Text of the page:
Anti-money laundering—South Korea—Q&A guide

The following Corporate Crime practice note provides comprehensive and up to date legal information covering:

  • Anti-money laundering—South Korea—Q&A guide
  • 1. Identify your jurisdiction’s money laundering and anti-money laundering (AML) laws and regulations. Describe the main elements of these laws.
  • 2. Describe any specific powers to identify proceeds of crime or to require an explanation as to the source of funds.
  • 3. Which government entities enforce your jurisdiction’s money laundering laws?
  • 4. Can both natural and legal persons be prosecuted for money laundering?
  • 5. What constitutes money laundering?
  • 6. Is there any limitation on the types of assets or transactions that can form the basis of a money laundering offence?
  • 7. Generally, what constitute predicate offences?
  • 8. Are there any codified or common law defences to charges of money laundering?
  • 9. What is the range of outcomes in criminal money laundering cases?
  • More...

Anti-money laundering—South Korea—Q&A guide

This Practice Note contains a jurisdiction-specific Q&A guide to anti-money laundering in South Korea published as part of the Lexology Getting the Deal Through series by Law Business Research (published: June 2021).

Authors: Yoon & Yang LLC—Soonghee Lee; Ju Yong Lee; Bo Hyun Lee; Hye Jin Hwang; Hye Young Choi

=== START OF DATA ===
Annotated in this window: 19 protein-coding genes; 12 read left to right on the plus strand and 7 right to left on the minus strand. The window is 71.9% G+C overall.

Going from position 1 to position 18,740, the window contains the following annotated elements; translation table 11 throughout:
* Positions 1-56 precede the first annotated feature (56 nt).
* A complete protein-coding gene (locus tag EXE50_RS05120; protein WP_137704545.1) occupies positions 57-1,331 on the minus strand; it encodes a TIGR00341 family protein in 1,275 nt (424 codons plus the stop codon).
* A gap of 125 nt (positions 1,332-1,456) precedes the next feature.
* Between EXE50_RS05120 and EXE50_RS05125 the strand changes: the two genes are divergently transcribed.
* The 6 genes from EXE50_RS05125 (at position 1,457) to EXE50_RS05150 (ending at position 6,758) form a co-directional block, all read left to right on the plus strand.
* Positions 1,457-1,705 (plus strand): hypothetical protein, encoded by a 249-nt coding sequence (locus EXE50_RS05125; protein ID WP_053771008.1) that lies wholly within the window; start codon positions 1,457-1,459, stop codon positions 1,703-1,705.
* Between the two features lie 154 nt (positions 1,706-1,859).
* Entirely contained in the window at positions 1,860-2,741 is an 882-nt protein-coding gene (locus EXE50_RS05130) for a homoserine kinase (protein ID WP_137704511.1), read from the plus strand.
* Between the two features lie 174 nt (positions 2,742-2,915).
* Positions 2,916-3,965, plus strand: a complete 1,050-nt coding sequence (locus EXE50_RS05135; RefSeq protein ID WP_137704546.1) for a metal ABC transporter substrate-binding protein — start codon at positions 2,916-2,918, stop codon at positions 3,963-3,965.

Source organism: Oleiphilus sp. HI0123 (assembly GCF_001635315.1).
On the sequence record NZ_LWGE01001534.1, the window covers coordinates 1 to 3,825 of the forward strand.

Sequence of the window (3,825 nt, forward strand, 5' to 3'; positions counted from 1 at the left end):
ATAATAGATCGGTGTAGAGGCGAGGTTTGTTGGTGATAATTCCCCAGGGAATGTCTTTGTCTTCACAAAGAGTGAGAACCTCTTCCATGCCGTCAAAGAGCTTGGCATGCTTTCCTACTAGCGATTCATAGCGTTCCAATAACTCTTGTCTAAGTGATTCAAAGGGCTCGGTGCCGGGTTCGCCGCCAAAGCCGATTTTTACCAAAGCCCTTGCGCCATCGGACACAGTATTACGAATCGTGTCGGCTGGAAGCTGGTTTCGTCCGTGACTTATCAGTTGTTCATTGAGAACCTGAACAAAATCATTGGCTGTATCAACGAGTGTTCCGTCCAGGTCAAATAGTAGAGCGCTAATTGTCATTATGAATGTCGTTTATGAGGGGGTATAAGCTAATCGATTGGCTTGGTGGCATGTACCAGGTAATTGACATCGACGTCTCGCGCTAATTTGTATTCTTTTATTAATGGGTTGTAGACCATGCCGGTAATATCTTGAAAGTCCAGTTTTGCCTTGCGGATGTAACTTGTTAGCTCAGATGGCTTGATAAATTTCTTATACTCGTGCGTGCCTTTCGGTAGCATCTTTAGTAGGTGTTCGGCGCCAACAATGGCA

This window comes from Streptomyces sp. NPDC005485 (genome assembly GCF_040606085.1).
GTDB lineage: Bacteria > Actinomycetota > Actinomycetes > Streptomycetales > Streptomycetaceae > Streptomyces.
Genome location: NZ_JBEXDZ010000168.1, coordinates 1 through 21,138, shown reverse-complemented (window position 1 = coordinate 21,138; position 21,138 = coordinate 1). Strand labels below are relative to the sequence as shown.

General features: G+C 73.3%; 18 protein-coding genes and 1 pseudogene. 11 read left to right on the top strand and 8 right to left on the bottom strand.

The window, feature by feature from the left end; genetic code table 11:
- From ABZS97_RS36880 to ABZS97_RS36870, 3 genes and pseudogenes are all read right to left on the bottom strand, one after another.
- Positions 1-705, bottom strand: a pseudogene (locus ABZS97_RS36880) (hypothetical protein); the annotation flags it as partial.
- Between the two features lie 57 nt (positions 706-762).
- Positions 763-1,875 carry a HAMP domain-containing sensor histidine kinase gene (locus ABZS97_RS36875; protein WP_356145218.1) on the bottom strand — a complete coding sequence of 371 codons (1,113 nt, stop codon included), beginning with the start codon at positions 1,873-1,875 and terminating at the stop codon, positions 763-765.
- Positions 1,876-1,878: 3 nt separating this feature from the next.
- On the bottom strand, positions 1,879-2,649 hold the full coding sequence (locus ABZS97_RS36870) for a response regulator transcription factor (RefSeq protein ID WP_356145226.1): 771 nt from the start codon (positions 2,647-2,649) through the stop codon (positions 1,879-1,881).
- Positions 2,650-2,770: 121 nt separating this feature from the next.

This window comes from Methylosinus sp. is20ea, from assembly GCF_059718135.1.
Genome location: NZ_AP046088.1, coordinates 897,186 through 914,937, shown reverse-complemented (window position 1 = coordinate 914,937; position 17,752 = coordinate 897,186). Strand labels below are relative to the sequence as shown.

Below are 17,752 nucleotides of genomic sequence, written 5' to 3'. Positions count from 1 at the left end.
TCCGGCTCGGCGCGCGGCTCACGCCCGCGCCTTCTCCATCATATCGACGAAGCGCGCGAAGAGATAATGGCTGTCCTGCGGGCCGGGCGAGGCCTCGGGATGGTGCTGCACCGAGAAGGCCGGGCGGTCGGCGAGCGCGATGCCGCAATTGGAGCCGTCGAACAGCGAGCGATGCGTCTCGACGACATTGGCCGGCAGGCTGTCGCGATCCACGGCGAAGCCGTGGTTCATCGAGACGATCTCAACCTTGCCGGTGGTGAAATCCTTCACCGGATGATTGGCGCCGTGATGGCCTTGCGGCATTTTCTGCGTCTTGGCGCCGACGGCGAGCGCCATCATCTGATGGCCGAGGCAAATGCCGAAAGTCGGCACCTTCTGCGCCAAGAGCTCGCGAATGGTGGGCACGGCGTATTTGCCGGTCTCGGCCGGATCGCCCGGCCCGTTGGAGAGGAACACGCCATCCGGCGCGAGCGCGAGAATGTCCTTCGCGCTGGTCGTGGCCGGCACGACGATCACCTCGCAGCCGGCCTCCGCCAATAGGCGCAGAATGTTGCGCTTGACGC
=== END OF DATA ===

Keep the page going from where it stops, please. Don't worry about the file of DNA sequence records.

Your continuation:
1. Identify your jurisdiction’s money laundering and anti-money laundering (AML) laws and regulations. Describe the main elements of these laws.

South Korea's primary AML legislation includes the:

  1. Act on Reporting and Using Specified Financial Transaction Information (the Specified Financial Information Act): this Act prescribes the AML obligations of financial institutions in South Korea, such as the obligations regarding suspicious transaction reports (STRs), currency transaction reports (CTRs), customer due diligence (CDD) and internal control of financial institutions. It also identifies the roles of the Korea Financial Intelligence Unit (KoFIU) and the Financial Supervisory Service (FSS); 

  2. Act on Regulation and Punishment of Criminal Proceeds Concealment: this Act prohibits the concealment of criminal proceeds related to specific crimes and regulates the confiscation and collection of those proceeds; 

  3. Act on Prohibition against the Financing of Terrorism and Proliferation of Weapons of Mass Destruction (the Terrorism Financing Prohibition Act): this Act defines the financing of terrorism against the public and of proliferation of weapons of mass destruction, designates the persons subject to restrictions on relevant financial transactions and stipulates

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